Blues Traveler is the rarest of musical acts – a jam band with a major chart hit.
Phish never has charted, nor has moe., Widespread Panic or Umphrey’s McGee. The Grateful Dead’s long, strange trip had worn on for 20 years old before a heavy MTV rotation made “Touch of Grey” its lone top 10 hit.
There’s a very good chance the patrons will hear the 1995 hit “Run-Around” when Blues Traveler visits the Gallo Center for the Arts on Oct. 18.
But if that’s the lone song of the band’s vast repertoire that strikes a familiar chord, do yourself a favor and stream a Blues Traveler live performance – not so much to be able to identify the songs but to prepare for a head-on rock show with a decidedly jammy feel.
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John Popper’s distinctive voice, along with his Jimi-inspired harmonica played in staccato twin-lead with guitarist Chad Kinchla, comprises the signature sound of Blues Traveler. And you never know when the band will see fit to take a three-minute track out to 10 minutes, or improvise seamless segues between a series of songs that will leave the crowd breathless for a half-hour.
Blues Traveler is in the middle of a management change, which has left Popper unavailable for interviews, but he told Joanne Schenker of Glide Magazine in 2011 that when “Run-Around” and the follow-up “Hook” – both off the album “Four” – hit the charts hard in 1994, the band’s live audience grew exponentially and changed dramatically almost overnight.
“It was a very surreal year,” Popper said. “There were our normal fans, who were a bunch of hippies, and then 50 million 12-year-olds who hate every other song we play except “Hook” and “Runaround.”
“And when you play those two hits, it’s like a Beatles concert. Meanwhile, all our regular fans are Dead dancing to all our other songs and then they have to stand there disgusted while we play those hits. It was very hard to keep the two factions from killing each other.”
No actual fan faction violence ever really occurred, or is expected at the Gallo show.
And such peace befits a band that traces its roots to the idyllic New Jersey town of Princeton. It’s home to a great Ivy League university and apparently – at least in the 1970s – as a breeding ground for jam band leaders.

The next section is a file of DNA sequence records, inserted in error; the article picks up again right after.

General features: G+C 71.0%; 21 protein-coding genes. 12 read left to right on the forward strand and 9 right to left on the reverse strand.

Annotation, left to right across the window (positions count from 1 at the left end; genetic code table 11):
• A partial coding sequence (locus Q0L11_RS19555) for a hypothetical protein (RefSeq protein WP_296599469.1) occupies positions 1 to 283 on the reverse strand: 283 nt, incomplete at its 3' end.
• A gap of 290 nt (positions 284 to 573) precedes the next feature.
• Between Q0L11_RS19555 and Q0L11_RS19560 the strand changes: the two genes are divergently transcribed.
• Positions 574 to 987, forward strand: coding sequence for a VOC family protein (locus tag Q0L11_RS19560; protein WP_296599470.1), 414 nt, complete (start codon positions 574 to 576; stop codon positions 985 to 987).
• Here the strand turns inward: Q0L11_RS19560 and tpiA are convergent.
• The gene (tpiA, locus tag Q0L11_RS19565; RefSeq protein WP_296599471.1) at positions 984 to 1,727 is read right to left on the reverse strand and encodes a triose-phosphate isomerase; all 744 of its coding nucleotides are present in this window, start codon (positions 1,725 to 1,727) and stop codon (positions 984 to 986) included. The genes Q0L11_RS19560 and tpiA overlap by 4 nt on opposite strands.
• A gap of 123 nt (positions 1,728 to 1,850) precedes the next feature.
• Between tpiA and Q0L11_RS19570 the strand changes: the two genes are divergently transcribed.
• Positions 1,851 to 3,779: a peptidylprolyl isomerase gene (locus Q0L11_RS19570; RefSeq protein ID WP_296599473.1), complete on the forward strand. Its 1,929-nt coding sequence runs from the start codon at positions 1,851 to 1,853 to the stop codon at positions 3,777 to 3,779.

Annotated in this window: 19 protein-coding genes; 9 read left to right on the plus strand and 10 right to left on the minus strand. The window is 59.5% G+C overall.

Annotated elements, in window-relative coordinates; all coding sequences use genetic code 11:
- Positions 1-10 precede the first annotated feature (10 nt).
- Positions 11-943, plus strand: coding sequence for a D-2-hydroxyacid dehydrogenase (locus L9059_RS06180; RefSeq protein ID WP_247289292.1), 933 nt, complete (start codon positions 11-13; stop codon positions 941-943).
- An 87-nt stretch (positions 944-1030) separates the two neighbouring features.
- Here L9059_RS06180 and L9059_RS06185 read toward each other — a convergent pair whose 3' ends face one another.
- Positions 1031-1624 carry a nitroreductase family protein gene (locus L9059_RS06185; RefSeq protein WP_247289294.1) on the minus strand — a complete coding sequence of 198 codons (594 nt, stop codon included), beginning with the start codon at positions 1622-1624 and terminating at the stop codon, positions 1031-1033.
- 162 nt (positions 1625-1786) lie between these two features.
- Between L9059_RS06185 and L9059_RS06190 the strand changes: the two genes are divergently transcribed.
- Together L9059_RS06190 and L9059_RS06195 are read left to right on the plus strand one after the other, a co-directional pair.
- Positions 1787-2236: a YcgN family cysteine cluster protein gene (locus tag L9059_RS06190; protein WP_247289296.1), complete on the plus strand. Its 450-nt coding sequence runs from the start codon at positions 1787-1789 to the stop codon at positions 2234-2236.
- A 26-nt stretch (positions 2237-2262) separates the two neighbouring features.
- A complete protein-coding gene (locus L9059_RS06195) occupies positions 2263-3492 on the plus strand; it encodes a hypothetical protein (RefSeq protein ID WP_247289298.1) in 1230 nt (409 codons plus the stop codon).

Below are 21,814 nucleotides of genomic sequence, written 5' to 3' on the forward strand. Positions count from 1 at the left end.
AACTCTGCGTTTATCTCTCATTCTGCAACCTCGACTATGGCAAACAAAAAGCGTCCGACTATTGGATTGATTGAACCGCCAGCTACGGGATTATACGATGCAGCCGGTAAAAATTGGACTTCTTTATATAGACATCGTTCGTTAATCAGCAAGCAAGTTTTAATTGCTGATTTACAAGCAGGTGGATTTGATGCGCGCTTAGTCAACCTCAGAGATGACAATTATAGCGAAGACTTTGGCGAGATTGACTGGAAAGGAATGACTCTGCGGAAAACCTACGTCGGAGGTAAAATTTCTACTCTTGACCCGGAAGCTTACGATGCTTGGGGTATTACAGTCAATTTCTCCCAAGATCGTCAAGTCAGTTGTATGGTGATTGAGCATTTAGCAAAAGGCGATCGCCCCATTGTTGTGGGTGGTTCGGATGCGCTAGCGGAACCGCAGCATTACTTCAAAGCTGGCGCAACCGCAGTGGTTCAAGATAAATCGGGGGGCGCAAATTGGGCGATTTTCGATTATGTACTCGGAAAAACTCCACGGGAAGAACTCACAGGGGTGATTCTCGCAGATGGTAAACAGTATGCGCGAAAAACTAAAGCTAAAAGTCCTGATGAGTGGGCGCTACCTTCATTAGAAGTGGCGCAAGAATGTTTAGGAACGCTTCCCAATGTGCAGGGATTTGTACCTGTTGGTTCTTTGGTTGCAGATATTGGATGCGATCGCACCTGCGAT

Phish frontman Trey Anastasio attended preppy Princeton Day School just a couple years before Popper and Spin Doctors founder Chris Barron were classmates at Princeton High.
After it was discovered at an early age that Popper had an ear for harmonizing, he grew up trying various instruments. He didn’t have the patience for practice or teachers, but developed an affinity for playing harmonica.
While he was trying out as a trumpeter in the Princeton High jazz band, it came time for Popper to show off his chops with a solo during the band’s reading of Thomas Dolby’s “Blinded Me With Science.” Instead, Popper put down his instrument and reached into his trumpet case for one of his ever-present harmonicas, holding it up to make sure he had the blessing of the director.
“Luckily it was the right key and the teacher said, ‘Go for it,’” Popper said in Glide Magazine. The next day I’m in the first-string band and the principal is checking me out and everybody knew my name. It was really weird. All of a sudden I was like the quarterback on the football team.”
Blues Traveler was born as a Princeton garage band, and after graduation the members moved into an apartment in Brooklyn under the guise of going to college at the New School. In fact, they took advantage of the rehearsal space the New School provided, but dropped out as soon as paying gigs covered the rent.
The band was discovered by an A&M Records scout and toured the East Coast as a pet project of Bill Graham Presents. Many of those early shows put the young musicians on a bill as the opener for the Allman Brothers.
“That was like going to school,” Popper told Glide. “Bill Graham started managing us pretty early and he had us opening for them right away. And I know what he was thinking. He was like, ‘You guys have to look at the possibilities of what you can be.’ And for us, it was way eye-opening to see how they (the Allmans) put on a show every night and how BIG it could get. We got to play with them a lot.”
Blues Traveler has released 11 studio and three live albums, but as is the case with all jam bands the proof is in the frequent improvisational moments within the live performance. And that’s where the band is blessed.
The strength of “Run-Around” and the six-time platinum sales of “Four” have allowed the band to continue to chart its own path, to play music the way it wishes.
Loud, energetic and always fresh.
“(When we started) we were thinking more about an organic kind of fame,” Popper said. “More like The Grateful Dead. And I have to say, even though it sounds like a cliché, that the success on ‘Four’ certainly helped us, but we just really wanted to be good musicians. It proved to be the one thing that paid our bills more than anything else.
“The success of ‘Four’ guaranteed us work, which is really what it’s about because I love playing in front of an audience.”